Zim's vast array of versatile sportsmen

HARARE - Imagine Zimbabwe cricket all-rounder Elton Chigumbura one day swapping his bat and ball for boxing gloves!

That is no fiction after former England player Andrew Flintoff traded the gentleman’s game of cricket for the “violent” sport of boxing.

Flintoff, announced his retirement from all forms of cricket in 2010 after admitting defeat in his long-standing battle with injury.

Last week, “Freddie”, as he was affectionately known, made a winning debut in a boxing bout in England against American Richard Dawson.

 A close look at Zimbabwean sports shows that quite a few sportsmen and women from this country are actually multi-talented athletes who could well have excelled in a different discipline than the one they chose.

Three of Zimbabwe’s finest football talent of the past five years, Nyasha Mushekwi, Nqobile Mpala and Farai Mupasiri could have enjoyed in careers in other disciplines, but chose football.

Mushekwi was a competent basketball player in Zimbabwe’s top flight league before trying out his hand at football at Motor Action, where he was told he was not good enough to play the beautiful game.

CAPS United came to his rescue and signed him on, a decision the Green Machine will never regret. He plundered 21 goals for United in 2009 to win the Premier Soccer League’s Golden Boot award before making the great trek to South Africa, where he joined Pretoria giants Mamelodi Sundowns.

CAPS United striker Mpala made his name at fellow Premiership club Highlanders after choosing football over rugby. In 2005, the former Falcon College pupil represented the Zimbabwe Under-19 rugby side at the inaugural Under-19 World Cup in Durban, South Africa.

The latest rugby export to football is none other than new Dynamos darling Mupasiri, who only two years ago was named in a Zimbabwe national rugby team provisional squad after representing the Under-19 side at the IRB World Youth Rugby Trophy in Ireland in 2010.

While at school at Lomagundi College, Mupasiri played first team rugby and basketball. He never played football in high school.

Another former schoolboy rugby sensation, ex-Prince Edward student Lance Eeson, played semi-professional football in New Zealand and Australia after immigrating there.

Since football and rugby clashed during the schools second term, Eeson could only play football at social level for the Hellas club during school holidays.

Zimbabwe cricket seam bowler Shingi Masakadza was once on the books of the country’s football giants Dynamos as a defender before deciding to join his older brother Hamilton in cricket.

Zimbabwean sports is littered with versatile sportsmen from past generation.

Current Zimbabwe rugby captain Costa Dinha also played international basketball for Zimbabwe alongside Emmanuel Mukandi, a former Sables lock forward. Kenyon Ziehl, a former Zimbabwe Cricket head selector and current Midwest Rhinos franchise chief executive, represented Zimbabwe at both cricket and rugby.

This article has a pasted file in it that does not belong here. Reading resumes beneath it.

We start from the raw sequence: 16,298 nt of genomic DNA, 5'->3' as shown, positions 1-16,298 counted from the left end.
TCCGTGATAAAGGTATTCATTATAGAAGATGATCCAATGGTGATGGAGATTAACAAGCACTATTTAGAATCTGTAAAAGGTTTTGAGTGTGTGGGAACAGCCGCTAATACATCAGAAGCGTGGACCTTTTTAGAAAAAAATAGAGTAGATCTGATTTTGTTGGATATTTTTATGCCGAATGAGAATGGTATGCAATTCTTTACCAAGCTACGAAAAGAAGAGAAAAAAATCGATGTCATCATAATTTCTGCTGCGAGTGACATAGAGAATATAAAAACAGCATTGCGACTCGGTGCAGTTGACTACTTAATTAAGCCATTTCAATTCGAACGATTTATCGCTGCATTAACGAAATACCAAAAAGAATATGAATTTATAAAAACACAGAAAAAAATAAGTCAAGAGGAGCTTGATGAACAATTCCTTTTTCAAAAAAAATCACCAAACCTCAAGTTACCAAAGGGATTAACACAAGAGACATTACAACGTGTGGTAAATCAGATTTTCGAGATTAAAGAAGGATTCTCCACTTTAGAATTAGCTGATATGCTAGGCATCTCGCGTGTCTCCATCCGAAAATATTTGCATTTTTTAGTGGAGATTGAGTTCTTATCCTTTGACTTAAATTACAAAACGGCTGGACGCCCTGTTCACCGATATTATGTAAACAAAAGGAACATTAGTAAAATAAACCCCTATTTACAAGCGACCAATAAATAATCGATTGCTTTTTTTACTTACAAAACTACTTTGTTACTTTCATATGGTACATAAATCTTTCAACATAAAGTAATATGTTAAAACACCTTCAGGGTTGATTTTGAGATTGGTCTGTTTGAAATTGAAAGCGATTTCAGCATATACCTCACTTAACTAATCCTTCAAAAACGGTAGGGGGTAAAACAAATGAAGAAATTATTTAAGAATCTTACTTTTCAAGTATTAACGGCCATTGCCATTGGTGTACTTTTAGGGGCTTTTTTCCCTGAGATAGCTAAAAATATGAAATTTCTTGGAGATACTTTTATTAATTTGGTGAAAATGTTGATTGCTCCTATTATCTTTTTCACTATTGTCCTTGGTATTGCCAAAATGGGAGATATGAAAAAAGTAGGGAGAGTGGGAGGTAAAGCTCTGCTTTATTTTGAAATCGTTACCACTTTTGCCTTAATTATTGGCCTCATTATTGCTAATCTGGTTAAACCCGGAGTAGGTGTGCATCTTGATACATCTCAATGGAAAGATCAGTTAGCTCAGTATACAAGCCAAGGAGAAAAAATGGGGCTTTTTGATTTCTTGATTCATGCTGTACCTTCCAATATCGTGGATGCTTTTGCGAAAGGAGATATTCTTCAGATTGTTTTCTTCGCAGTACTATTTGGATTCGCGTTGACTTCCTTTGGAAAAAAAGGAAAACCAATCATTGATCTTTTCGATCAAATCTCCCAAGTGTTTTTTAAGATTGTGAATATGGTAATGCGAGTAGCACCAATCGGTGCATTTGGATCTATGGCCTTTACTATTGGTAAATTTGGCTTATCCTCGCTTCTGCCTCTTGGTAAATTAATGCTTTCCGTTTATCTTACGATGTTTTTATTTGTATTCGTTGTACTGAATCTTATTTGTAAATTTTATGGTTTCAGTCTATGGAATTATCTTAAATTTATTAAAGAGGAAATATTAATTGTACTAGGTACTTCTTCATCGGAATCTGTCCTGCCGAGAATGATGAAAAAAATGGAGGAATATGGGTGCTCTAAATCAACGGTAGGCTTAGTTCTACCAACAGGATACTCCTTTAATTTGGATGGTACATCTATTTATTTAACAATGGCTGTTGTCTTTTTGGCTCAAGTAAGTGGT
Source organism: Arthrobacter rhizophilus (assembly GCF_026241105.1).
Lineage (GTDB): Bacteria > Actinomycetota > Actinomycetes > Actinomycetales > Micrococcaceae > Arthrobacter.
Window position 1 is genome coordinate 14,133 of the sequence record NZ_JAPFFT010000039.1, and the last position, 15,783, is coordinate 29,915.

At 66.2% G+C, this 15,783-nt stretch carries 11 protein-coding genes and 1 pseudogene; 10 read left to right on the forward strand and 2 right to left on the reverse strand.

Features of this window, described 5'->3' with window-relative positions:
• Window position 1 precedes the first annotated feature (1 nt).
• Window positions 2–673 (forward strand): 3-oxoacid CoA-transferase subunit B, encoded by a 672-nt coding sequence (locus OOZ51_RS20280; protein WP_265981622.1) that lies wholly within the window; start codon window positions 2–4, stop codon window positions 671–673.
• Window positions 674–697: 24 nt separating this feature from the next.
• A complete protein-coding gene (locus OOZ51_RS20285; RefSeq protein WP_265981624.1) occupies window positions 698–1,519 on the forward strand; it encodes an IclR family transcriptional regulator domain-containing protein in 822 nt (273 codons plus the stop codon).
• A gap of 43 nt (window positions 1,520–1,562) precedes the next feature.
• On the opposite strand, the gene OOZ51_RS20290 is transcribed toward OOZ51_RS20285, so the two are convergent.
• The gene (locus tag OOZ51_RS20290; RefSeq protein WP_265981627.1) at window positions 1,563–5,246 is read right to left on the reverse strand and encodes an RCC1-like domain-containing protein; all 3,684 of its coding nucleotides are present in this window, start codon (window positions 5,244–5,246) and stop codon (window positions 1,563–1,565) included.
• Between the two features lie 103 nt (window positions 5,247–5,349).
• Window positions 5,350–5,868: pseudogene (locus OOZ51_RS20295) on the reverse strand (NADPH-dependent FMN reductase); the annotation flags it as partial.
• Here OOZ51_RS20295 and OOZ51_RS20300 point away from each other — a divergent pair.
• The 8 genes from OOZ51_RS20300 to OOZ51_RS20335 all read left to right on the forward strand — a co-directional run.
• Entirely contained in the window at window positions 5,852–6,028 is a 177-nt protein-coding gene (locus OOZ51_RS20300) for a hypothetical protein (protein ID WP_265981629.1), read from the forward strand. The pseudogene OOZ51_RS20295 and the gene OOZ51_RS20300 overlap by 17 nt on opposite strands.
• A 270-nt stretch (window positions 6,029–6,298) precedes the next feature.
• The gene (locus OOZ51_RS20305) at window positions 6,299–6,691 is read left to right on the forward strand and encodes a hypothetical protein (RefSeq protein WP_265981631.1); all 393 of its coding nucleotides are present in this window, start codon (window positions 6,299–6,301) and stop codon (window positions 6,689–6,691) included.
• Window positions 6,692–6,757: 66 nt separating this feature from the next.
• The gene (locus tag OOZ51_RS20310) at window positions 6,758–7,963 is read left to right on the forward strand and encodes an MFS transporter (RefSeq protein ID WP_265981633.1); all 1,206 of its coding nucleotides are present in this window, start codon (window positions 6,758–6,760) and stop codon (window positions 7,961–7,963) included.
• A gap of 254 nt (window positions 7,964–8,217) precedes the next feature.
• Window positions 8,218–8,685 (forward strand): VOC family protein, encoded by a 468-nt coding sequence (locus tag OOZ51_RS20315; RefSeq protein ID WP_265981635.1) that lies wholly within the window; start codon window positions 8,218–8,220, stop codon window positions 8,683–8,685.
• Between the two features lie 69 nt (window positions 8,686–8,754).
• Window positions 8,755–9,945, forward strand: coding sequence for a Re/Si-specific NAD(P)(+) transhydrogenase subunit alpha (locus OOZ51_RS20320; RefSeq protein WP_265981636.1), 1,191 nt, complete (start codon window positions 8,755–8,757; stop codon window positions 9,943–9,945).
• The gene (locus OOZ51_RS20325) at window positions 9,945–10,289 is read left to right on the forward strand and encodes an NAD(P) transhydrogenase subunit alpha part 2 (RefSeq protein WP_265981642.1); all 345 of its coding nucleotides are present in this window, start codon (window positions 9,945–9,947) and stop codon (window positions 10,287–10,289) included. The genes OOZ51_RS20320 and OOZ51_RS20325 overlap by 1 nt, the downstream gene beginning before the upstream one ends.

Another cricket-rugby Zimbabwe international is Guy Whittall, who however is better known as a former national cricket team all-rounder. Former Zimbabwe cricket captain and coach Dave Houghton was a national team hockey goalkeeper before the country attained Test cricket status in 1991.
 
Former Zimbabwe rugby team scrumhalf Tapiwa Mafi is the current Zimbabwe men’s hockey team captain.
Former Zimbabwe Women cricket team players Precious Marange and Yvonne Rainsford turned to rugby and represented the country after losing their places in the cricket side.

Quite a number of Zimbabwean Women rugby players “migrated” play the game during the basketball off-season.

A lot more local sportsmen played for the country at full international level in one sport, and then at first-class or provincial level in another discipline.

One such man is Sables eighthman Norman Mukondiwa, who played first-class cricket for the CFX Academy, Matabeleland and Masvingo.

Zimbabwean cricketer Craig Ervine represented the country at golf in the Zone Six Games during his sabbatical from the game.

Another talented cricketer, Sean Williams, was once named in a Zimbabwe hockey team provisional squad, although he was not capped.

Short-lived Sables flyhalf Roland Benade is now trying to work his way into the Zimbabwe cricket team through local first-class side Midwest Rhinos, with whom he is contracted. Former Wellington batsman James Cameron, who recently quit cricket, represented Zimbabwe at both cricket and rugby Under-19 world championships. — Weekend Post


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